The Importance of Board Games

Politics seems to work on detachment and exclusion. A political narrative excludes anyone outside the political class. ‘We’ can’t comprehend the workings of ‘our’ representatives. How can ‘we’? ‘We’ understand ‘our’ specific roles but nothing more. Many of ‘us’ have accepted ‘our’ roles and now there seems to be little incentive to identify with others and find a common cause. Within our roles there seems to be very little need for relationships.

Rather than being an individual in an anonymous mass, wouldn’t it be better to build a small community around you? Don’t try to fight the political class. Let’s concentrate less on the ‘capital-R’ revolution and more on our relationships.  Our society is simply an expression of our relationships. Political discussion is often a contest of egos, disguised as a debate about theory. We can’t fight it with dissatisfaction. Concentrating on our insecurity and the uneven distribution of wealth and power is often irrelevant. Let’s step out of our inertia of resentment and work towards a fundamental change in our relationships.

We seem to believe that it’s easier to change the world around us than it is to change our own lives. We go to football games and cheer our teams. We buy bumper stickers and send links to petitions. We pursue a score line or a cause, which might make us feel successful if we win and maybe a little bit down if we lose. Is there nothing more we want? We talk to the fan next to us about injured defenders and hopeless managers. We become occupied in a world of media, seemingly engaged but immobile. We know more about the storylines on TV than we do about our neighbours. We are continuously involved in a spectacle. We use the word ‘they’ to talk about authorities that seem to control the landscape around us; ‘they are closing down the factory’ and we use ‘we’ to talk about sports teams; ‘we won last night’. We demonstrate more control over football matches than we do our cities, our jobs, our relationships, and our lives.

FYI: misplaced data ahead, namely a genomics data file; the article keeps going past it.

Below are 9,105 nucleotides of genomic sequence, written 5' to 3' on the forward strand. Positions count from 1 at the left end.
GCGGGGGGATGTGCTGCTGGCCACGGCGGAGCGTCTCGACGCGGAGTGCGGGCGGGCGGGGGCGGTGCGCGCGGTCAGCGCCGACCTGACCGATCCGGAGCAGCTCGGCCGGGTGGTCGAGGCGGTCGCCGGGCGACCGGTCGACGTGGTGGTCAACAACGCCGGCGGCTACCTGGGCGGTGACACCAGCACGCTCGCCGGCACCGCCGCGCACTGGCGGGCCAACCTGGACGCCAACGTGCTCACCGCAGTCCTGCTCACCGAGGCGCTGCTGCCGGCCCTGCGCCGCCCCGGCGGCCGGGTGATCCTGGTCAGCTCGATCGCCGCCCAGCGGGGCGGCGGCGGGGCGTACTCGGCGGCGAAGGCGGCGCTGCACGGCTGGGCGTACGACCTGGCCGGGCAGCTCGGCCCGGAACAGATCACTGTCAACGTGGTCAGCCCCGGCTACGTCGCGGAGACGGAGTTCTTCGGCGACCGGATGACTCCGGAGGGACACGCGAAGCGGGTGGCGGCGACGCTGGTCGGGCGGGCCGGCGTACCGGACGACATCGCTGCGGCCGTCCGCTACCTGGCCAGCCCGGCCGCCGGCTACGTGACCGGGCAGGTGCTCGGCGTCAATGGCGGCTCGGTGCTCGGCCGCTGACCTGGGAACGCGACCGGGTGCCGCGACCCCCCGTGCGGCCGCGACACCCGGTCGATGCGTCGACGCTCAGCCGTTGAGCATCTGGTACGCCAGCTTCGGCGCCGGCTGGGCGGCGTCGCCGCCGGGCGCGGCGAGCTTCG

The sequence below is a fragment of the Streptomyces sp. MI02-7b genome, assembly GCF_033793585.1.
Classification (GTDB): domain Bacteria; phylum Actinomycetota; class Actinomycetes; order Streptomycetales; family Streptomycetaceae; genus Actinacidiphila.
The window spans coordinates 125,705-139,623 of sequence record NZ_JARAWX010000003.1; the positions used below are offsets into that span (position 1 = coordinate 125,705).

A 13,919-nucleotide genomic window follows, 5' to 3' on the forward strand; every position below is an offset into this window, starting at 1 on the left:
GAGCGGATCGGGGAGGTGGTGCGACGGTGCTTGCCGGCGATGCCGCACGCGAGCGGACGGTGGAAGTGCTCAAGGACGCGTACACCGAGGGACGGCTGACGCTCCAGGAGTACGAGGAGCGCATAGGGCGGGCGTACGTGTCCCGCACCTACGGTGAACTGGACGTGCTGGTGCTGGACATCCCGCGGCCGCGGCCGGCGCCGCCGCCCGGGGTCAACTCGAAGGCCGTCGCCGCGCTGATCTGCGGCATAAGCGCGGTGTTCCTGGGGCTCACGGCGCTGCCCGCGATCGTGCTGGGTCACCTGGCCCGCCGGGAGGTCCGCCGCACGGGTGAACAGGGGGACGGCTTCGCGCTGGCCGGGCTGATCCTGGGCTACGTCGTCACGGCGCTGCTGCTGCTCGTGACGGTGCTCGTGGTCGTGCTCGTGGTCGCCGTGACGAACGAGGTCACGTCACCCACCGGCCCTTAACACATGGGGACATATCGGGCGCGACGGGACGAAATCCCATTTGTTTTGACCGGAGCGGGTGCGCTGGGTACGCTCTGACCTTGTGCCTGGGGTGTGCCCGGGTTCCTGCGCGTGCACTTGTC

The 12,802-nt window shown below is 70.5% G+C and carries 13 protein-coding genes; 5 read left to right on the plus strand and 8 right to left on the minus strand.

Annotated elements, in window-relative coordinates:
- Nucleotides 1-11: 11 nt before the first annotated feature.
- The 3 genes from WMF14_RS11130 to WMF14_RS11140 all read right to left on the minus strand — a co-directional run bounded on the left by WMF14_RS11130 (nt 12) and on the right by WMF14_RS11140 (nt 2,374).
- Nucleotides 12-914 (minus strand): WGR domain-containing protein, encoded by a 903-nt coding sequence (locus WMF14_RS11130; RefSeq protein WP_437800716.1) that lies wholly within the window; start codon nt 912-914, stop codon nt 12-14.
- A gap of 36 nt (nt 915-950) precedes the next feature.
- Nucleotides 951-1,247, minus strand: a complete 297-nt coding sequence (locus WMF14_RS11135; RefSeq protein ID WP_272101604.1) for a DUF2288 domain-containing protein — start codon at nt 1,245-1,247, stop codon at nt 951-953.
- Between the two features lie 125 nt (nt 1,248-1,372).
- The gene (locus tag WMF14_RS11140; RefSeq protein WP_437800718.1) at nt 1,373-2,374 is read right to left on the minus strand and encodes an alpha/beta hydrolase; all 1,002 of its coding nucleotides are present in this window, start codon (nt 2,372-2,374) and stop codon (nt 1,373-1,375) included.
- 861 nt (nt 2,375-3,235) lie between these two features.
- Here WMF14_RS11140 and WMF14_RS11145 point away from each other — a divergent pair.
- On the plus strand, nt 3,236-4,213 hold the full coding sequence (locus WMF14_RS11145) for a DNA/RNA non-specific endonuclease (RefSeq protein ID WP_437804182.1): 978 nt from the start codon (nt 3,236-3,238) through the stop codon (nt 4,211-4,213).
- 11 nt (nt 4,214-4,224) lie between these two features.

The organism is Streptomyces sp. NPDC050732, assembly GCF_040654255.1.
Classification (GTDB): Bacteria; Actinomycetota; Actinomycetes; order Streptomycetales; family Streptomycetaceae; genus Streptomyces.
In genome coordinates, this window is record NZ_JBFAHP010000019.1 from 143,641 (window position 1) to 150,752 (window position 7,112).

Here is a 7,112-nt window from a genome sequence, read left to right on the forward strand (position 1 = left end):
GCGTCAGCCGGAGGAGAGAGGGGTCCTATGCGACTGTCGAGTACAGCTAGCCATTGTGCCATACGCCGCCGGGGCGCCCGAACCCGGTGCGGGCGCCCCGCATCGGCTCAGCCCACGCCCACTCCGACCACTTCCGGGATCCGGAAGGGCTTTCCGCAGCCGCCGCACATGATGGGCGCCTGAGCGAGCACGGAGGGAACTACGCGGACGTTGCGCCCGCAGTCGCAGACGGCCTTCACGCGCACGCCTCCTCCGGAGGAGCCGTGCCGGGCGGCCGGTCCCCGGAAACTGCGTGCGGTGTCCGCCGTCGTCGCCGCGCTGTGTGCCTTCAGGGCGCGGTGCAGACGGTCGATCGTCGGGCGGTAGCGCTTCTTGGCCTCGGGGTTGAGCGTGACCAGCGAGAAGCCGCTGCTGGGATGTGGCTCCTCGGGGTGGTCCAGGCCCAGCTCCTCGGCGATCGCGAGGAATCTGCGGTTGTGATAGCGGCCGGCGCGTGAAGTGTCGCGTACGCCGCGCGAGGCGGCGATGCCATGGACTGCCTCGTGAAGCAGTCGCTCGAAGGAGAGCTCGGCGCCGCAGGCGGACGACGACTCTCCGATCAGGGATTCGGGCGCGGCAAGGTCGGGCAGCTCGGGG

Let’s abandon political identity. Let’s stop watching Friday night games shows and start playing board games. Let’s stop watching sport and start playing it. Let’s stop talking about the ‘others’ and start looking after each other.




“Shyness has a strange element of narcissism, a belief that how we look, how we perform is truly important to others”




“An intellectual man is a man who says a simple thing in a difficult way; an artist is a man who says a difficult thing in a simple way”.

Charles Bukowski, Notes of a Dirty Old Man


Evan Robertson

Literature-inspired fine art illustrations by Evan Robertson, currently being sold on Etsy under the name Obvious State.

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